So am I.
The difference between me and you? I know that I’m dumb, but you don’t.
You spend far too much time trying to make sense of the world and make everything fit neatly into your little box — your narrative of the way things should be.
This gets you in trouble because the minute life throws a curveball at you that doesn’t fit your narrow view of the world, you don’t know how to react.
If you understand how ignorant you really are, you will stop trying to predict what will happen and instead put yourself in a situation to not only be able to handle it but thrive from it.
This is where mental models come in. A mental model is a rule you can use to guide your life, that’s it.
I’ve been fortunate enough to pick up a few key mental models that have helped me achieve the little bit of success I’m fortunate to have.
Because I embrace a handful of these simple rules, I’m able to get disproportionate outcomes from them. Take the ones from this list you find useful and find/form your own and you’ll be able to create the closet thing to a shortcut to success.
“Improving decision quality is about increasing our chances of good outcomes, not guaranteeing them.” – Annie Duke
You want to expose yourself to scenarios where the payoff is potentially huge and the downside is limited. Some people call this antifragility.
There’s a great book called Little Bets that elaborates on this concept too. In general, the more you iterate, tinker, and create little experiments overall, the likelier you are to get one of them to pay off.
Take writing for example. You can’t sell negative books. You know that at worst you lose out on the investment you made into creating the book. At best, you have a runaway bestseller that creates additional career opportunities.
Or take my articles for example. I’ll write ~30 articles in a month. In any given month, 90 percent of the articles will have mediocre performance, but the 10 percent that does well does really really well — so much so they get more views than the other 90 percent of articles combined times ten.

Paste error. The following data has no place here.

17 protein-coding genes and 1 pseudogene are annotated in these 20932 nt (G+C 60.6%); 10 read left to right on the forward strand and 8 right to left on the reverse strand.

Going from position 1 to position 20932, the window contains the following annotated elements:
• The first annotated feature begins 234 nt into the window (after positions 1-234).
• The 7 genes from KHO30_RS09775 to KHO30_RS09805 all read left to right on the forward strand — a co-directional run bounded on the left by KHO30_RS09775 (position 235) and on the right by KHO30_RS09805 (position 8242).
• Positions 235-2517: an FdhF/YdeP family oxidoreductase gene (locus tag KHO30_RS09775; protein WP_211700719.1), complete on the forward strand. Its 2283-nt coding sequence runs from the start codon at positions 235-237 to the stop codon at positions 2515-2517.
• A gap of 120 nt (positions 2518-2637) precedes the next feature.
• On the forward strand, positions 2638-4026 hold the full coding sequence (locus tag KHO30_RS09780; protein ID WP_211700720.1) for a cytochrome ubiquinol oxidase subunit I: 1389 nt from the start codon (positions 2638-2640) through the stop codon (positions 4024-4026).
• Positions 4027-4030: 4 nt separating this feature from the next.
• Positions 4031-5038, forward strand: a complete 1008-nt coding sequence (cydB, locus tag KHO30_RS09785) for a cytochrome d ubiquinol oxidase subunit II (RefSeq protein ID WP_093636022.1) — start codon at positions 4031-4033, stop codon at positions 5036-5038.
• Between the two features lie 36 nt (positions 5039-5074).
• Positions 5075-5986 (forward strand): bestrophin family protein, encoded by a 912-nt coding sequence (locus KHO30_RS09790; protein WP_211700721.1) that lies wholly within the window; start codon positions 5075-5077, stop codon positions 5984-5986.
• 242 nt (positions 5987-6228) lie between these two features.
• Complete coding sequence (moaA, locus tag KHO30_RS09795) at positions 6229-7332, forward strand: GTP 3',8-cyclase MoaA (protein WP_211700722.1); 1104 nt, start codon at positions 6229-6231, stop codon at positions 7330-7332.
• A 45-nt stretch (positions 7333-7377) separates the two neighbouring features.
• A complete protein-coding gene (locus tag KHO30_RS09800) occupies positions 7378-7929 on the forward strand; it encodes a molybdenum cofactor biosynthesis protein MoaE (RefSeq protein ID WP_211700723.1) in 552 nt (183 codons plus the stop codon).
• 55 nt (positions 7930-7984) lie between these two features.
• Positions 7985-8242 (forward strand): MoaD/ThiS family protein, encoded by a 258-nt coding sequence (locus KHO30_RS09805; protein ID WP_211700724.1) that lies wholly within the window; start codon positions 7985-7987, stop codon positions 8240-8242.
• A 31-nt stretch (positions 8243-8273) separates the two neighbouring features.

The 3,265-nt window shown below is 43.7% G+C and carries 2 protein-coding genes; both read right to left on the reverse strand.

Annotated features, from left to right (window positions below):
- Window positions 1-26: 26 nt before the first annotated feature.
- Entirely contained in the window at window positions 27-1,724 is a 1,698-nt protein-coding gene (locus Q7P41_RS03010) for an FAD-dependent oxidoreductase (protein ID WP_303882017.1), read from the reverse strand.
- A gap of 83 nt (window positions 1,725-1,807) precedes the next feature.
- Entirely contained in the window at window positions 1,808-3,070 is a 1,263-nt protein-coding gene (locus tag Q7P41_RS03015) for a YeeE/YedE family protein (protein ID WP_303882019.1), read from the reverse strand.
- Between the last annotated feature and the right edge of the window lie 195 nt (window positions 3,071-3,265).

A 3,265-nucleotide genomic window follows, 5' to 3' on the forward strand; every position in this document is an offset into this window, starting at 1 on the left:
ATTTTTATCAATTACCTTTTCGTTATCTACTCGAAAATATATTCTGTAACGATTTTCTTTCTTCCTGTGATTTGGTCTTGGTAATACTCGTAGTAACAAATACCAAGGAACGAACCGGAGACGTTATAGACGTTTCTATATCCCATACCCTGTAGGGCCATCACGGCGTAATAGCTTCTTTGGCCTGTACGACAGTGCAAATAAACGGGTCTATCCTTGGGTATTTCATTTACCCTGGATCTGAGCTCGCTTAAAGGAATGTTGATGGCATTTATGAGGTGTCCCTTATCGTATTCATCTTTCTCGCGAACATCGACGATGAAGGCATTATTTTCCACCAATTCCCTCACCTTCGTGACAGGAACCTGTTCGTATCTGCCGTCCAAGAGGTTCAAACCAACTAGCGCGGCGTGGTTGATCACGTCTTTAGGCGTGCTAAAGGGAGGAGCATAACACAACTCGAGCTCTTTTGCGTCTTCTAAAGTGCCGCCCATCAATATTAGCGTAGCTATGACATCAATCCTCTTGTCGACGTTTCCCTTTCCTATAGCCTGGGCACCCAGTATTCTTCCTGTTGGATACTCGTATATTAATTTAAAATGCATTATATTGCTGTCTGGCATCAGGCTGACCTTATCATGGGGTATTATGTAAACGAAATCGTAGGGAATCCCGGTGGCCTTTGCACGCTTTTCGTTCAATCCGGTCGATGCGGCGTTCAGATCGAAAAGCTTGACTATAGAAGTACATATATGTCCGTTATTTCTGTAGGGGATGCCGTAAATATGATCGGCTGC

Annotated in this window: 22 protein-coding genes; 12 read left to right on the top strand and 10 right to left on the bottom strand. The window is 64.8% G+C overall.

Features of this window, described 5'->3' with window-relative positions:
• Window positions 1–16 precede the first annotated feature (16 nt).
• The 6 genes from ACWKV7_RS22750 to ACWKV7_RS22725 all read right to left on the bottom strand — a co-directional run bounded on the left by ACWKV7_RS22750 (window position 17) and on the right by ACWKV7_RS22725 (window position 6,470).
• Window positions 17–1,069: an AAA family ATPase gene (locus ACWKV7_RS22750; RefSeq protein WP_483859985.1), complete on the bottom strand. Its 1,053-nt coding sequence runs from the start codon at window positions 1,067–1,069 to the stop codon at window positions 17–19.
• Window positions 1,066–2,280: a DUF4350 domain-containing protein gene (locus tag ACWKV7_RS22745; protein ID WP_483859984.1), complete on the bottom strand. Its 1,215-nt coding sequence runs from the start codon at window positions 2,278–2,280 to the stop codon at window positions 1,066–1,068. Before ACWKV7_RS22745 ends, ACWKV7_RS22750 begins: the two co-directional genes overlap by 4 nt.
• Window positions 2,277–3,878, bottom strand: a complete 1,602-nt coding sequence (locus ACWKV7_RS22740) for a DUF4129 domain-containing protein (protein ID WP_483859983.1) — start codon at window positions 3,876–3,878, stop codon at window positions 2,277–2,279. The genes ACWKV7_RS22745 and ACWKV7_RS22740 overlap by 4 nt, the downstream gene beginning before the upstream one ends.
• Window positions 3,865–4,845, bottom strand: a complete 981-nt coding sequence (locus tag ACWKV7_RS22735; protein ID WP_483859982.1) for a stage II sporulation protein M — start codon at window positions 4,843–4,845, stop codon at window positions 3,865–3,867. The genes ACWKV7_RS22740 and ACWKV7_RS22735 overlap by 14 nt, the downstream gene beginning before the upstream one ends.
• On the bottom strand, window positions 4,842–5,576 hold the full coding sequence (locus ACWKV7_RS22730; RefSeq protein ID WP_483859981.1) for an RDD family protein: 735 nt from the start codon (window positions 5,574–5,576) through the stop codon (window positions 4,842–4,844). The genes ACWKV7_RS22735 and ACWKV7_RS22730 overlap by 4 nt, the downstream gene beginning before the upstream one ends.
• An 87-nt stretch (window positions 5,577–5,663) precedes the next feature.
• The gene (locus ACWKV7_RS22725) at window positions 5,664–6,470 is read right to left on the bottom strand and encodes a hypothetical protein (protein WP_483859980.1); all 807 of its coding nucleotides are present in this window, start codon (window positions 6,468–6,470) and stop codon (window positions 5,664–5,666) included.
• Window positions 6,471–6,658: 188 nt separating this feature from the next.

“All I want to know is where I’m going to die so I never go there.” – Charlie Munger
Don’t try to be smart. You just don’t know what you don’t know. Instead, focus on not being dumb. Avoid doing things that have high chances of ruining your life.
You can achieve more success in your life by subtraction than you can addition.
A corollary of this is the idea of having a “circle of competence.” Don’t try to be good at everything. Use those experiments I mentioned earlier to build knowledge in certain areas and avoid falling prey to FOMO in others.
Munger and his business partner Warren Buffet used this philosophy to build the successful investment company, Berkshire Hathaway. They will analyze thousands of businesses to invest in and say no to 99 percent of them. When they see a business that looks like a winner and has solid management, they’ll place heavy bets on them.
Mark Cuban famously said:
“To be successful in business, you only have to be right once.”
The theme is developing here. Experiment a lot, avoid costly mistakes, and double, triple, and quadruple down on winning strategies.
If you want a quick path to building your circle of competence, focus on your strengths, and build on them instead of trying to fix your weaknesses.
I have a guide below, and multiple books, that will walk you through exercises to discover potential strengths. After you identify them, build on them, and don’t get too distracted.
I’m not good at all that much. I’m absent-minded, disorganized, and have a hard time paying attention to detail. But I’m really really good at a narrow range of skills — mostly based on communication:
I chose to work on skills that have a high potential payoff — these skills are all valuable in today’s information economy.
Many people work much harder than me, but I get better outcomes because I choose to work on the right skills.
Most people who get into this online business realm try to do way too much. People ask me how I became a successful writer. I spent 80 percent of my time practicing writing and maybe the other 20 percent on skills like marketing and delegating organizational tasks. Because of this, I can make more money in an hour than I used to make in six-month stretches (not exaggerating).
Don’t focus on being mediocre. Use your natural talents and strengths to become exceptional.
“Rich people acquire assets. The poor and middle class acquire liabilities that they think are assets.” “An asset puts money in my pocket. A liability takes money out of my pocket.” – Robert Kiyosaki
I credit the book Rich Dad Poor Dad by giving me the shortcut to create financial success in my life.
In short, increase your assets and reduce your liabilities.